Craft an introductory section including the limits of a research question, the perspective of the paper, a definition of terms, and a statement of the thesis.
Maintain coherence through the consistent and effective use of connective transitions.
Create an effective organizing structure based on complex research information, sometimes using multiple organizing structures within the essay.
Craft an effective conclusion, answering the research question, explaining the significance of the research findings, making appropriate recommendations, and
suggesting future research needs.
Skillfully acknowledge source material (create a reliable bibliography or list of works cited and/or works consulted).
Cite sources using a standard format appropriate to the discipline (e.g., MLA, APA), with a high degree of accuracy.
Skillfully and strategically quote, paraphrase, or summarize text, ideas, or other information taken from print or other electronic sources.
Accurately and skillfully embed graphics and quotations, when appropriate.
Use a consistent and effective format, including a title, an abstract, a contents page, numbered pages, and a bibliography.
Use graphics and illustrative material effectively to support and enhance
research ideas.

State Performance Indicators
4.1 | 4.2 | 4.3 | 4.4 | 4.5 | 4.6 | 4.7

Select the research topic with the highest degree of focus.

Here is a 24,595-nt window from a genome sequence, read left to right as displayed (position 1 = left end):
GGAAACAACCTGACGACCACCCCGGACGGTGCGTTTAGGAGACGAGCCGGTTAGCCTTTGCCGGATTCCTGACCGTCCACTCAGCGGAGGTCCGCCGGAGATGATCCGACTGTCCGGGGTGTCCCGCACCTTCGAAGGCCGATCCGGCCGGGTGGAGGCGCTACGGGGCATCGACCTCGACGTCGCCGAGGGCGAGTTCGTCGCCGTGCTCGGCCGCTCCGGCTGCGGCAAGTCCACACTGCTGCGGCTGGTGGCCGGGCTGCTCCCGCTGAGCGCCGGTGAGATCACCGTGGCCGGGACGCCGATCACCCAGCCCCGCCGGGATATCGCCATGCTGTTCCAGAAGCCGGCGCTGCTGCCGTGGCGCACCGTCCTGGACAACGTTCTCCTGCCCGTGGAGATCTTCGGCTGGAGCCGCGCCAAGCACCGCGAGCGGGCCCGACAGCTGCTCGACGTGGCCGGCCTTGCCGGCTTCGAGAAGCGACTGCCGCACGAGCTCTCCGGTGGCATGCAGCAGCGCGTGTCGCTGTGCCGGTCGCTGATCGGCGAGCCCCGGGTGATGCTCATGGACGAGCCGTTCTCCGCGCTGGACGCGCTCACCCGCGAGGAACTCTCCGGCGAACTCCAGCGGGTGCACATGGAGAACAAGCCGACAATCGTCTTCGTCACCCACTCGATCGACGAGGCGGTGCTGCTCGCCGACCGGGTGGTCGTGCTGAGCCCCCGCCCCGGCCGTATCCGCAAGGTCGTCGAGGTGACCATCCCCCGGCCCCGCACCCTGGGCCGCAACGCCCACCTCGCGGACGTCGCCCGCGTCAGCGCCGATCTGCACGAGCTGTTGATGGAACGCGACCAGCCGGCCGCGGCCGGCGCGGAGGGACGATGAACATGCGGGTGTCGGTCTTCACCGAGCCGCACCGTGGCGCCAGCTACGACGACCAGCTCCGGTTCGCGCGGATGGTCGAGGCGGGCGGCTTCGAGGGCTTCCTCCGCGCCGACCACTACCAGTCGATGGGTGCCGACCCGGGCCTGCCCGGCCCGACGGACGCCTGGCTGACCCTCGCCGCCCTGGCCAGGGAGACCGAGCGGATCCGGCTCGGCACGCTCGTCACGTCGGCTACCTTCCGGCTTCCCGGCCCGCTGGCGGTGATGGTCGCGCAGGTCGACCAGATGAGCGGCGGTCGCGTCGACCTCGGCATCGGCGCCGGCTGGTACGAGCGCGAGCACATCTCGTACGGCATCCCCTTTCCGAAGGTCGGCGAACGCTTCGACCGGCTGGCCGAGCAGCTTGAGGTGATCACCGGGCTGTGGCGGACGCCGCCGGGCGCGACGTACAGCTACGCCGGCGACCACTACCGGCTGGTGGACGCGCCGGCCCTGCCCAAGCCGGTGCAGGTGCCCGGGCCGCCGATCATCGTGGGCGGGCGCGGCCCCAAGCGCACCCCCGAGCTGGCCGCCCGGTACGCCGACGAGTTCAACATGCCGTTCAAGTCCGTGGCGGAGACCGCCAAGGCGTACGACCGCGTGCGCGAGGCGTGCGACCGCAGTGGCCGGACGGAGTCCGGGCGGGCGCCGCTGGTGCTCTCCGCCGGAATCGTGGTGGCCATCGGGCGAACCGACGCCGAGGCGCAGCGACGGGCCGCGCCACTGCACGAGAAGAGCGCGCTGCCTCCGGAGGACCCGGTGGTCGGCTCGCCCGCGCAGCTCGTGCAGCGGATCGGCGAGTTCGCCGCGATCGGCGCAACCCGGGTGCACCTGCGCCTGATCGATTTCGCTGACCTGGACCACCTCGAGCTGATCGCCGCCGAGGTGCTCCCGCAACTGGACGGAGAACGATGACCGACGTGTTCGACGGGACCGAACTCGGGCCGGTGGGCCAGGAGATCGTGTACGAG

SPI 3003.4.1
Differentiate between primary and secondary sources.
SPI 3003.4.2
Evaluate the reliability and credibility of sources for use in research.
SPI 3003.4.3
Evaluate the validity of Web pages as sources of information.
SPI 3003.4.4
Determine which statement presents an opposing view from those stated on a Web page.
SPI 3003.4.5
Select correctly-formatted bibliographic citations.
SPI 3003.4.6
Identify information that must be cited or attributed within a writing
SPI 3003.4.7


Language Arts Curriculum Standards
3003 - English III

Internet Resources
Checks for Understanding (Formative/Summative Assessment)
5.1 | 5.2 | 5.3 | 5.4 | 5.5 | 5.6 | 5.7 | 5.8 | 5.9
Describe the structure of a multi-faceted argument with an unstated main claim and explicit or implicit premises.
  1. Identifying premises - multiple choice quiz; Identify whether the premises in the following arguments provide linked support or independent support
  2. Identifying premises - true or false quiz -